Rabbits (Oryctolagus cuniculus) are one of the UK's most easily identified and most loved small mammals. While a common sight in the countryside, it is always a delight to spot a rabbit hopping through the grass. Commonly associated with Easter, the rabbit remains an endearing image in British popular culture.


Learn more about the rabbit in our expert species guide, including where they live, the rabbit breeding season and other key facts.

Still hopping for more content? We also have a guide to hares and explain how to tell the difference between rabbits and hares in our expert Q & A.

Where do rabbits live?

Rabbits are widespread across the UK, and their natural habitat is in meadows, grasslands and woodlands. They live in family groups, in large networks of burrows underground called warrens. While you may see them in fields while out walking, they are unlikely to linger if you approach. Rabbits are very alert to danger and will thump hind legs on the group to warn others of approaching threat. When in danger, a rabbit will bolt for its nearest hole.

Young rabbit in burrow
Rabbit burrows are found in the edges of fields, woodlands and grasslands/Credit: Getty Images

When is the rabbit breeding season?

The rabbit breeding season lasts between January and July. During a single season, a female may have four or five litters each containing an average of five youngsters.

What is a male and female rabbit called?

Male rabbits are known as bucks, the females are does.

Red squirrel on log

What is a baby rabbit called?

Baby rabbits are called kittens or kits, and are born with closed eyes, no fur and unable to regulate their own body temperature. The later in the spring a rabbit is born, the less likely it is to be killed by a hard frost. Few rabbits live beyond their second year. The vast majority (75 per cent) perish in their first three months of life.

Wild rabbits kissing
The life of a young rabbit can be fleeting/Credit: Getty Images

Are rabbits native to the UK?

Rabbits are not native animals, but they have been here for more than 1,000 years. It’s thought they arrived not long after the Norman Conquest in 1066. They were initially spread throughout Europe from the Iberian Peninsular by the Romans, although they appear not to have reached Britain until 700 years after the Romans left.

Rabbits were domesticated for meat in the early middle ages and were kept in extensive walled enclosures called warrens. At one Christmas feast in the mid 1200s held by Henry III, 500 hares and 200 rabbits were eaten.

What is myxomatosis?

If you have seen rabbits with puffy, swollen eyes when driving or walking in the countryside, there's a chance it was infected with myxomatosis.

Myxomatosis is a severe disease that's prevalent among wild rabbits. It most noticeably affects the eyes, nose and genitals: causing swelling, redness, discharge, lethargy, problems breathing and a loss of appetite. The acute form can kill a rabbit within 10 days of the first symptoms.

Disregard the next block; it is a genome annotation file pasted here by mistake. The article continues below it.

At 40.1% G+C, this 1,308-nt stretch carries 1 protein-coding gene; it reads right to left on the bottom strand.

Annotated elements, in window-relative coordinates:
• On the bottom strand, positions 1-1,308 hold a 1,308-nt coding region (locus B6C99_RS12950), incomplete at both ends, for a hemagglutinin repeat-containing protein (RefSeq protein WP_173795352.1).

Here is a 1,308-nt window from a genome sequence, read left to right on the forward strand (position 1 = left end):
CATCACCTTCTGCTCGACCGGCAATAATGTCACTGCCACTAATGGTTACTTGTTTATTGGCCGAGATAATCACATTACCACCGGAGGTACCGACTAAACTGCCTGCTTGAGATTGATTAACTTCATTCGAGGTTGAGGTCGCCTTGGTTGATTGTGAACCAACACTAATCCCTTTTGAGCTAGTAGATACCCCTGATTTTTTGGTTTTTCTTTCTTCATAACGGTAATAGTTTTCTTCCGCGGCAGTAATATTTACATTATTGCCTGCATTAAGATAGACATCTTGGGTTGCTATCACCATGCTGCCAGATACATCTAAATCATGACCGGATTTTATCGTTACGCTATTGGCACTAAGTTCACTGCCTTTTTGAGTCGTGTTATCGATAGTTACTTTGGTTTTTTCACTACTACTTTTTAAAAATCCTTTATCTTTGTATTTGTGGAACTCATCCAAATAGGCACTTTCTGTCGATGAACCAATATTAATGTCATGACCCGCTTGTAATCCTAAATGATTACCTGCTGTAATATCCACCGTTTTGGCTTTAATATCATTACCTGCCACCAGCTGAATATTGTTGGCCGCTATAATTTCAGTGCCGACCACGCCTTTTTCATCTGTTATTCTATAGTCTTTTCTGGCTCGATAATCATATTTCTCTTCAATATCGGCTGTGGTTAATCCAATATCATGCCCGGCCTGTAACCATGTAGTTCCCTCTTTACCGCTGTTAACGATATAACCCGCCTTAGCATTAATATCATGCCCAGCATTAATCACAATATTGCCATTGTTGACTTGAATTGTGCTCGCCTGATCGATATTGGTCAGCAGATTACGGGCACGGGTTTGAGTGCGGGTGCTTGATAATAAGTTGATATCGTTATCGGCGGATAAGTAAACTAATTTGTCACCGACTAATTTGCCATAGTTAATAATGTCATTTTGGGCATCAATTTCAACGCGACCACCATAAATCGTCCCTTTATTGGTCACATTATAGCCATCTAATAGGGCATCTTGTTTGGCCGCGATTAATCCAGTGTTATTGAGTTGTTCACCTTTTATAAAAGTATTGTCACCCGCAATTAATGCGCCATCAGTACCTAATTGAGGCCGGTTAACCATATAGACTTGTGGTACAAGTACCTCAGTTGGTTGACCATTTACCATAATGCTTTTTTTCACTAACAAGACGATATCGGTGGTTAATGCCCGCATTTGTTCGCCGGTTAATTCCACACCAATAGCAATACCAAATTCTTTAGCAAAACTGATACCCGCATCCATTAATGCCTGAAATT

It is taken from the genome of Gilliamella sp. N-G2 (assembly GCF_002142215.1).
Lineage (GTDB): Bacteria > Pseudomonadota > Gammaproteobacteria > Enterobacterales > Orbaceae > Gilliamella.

Myxomatosis first reached the UK in the 1950s and nearly wiped out the wild rabbit population. It has been used in some countries as a form of rabbit population control, but not in the UK. It is spread through blood-sucking insects, such as ticks, mosquitos, fleas and mites. Domestic rabbit owners are strongly advised to get their pets vaccinated to help protect it against the disease, which is nearly always fatal.

The disease only affects rabbits and cannot be passed to humans or other animals.

Myxomatosis is a deadly disease common in wild rabbits/Credit: Getty Images

Where did the Easter Bunny come from?

The idea of the Easter bunny comes from ancient pagan religions of northern Europe. The goddess Eostre (or Eastre) presided over spring festivals and the hare was believed to be her favourite animal. Hares and rabbits also symbolised the fruitfulness and fecundity of spring and, with the appearance of many birds’ eggs at the same time, the ideas of Easter bunnies, eggs and new life have become intertwined. Where chocolate comes in is another story…

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In medieval and early modern times, the rabbit was a symbol for lust and portrayed as a companion of goddess of love in works of art such as Cosimo’s painting of Venus. It's still seen in literature, film and TV with the likes of Peter Rabbit, Watership Down and, for very young viewers, Bing.


What is the difference between rabbits and hares?

Hares are much larger than rabbits, weighing up to 4kg while a large rabbit is half that weight. Find out more in our expert Q & A on rabbits and hares.

Brown hare (Lepus europaeus) is the most commonly seen species of hare in the UK/Credit: Mike Lane, Getty Images


Fergus CollinsEditor, BBC Countryfile Magazine
Carys MatthewsGroup Digital Editor

Carys is the Group Digital Editor of countryfile.com and discoverwildlife.com. Carys can often be found trail running, bike-packing, wild swimming or hiking in the British countryside.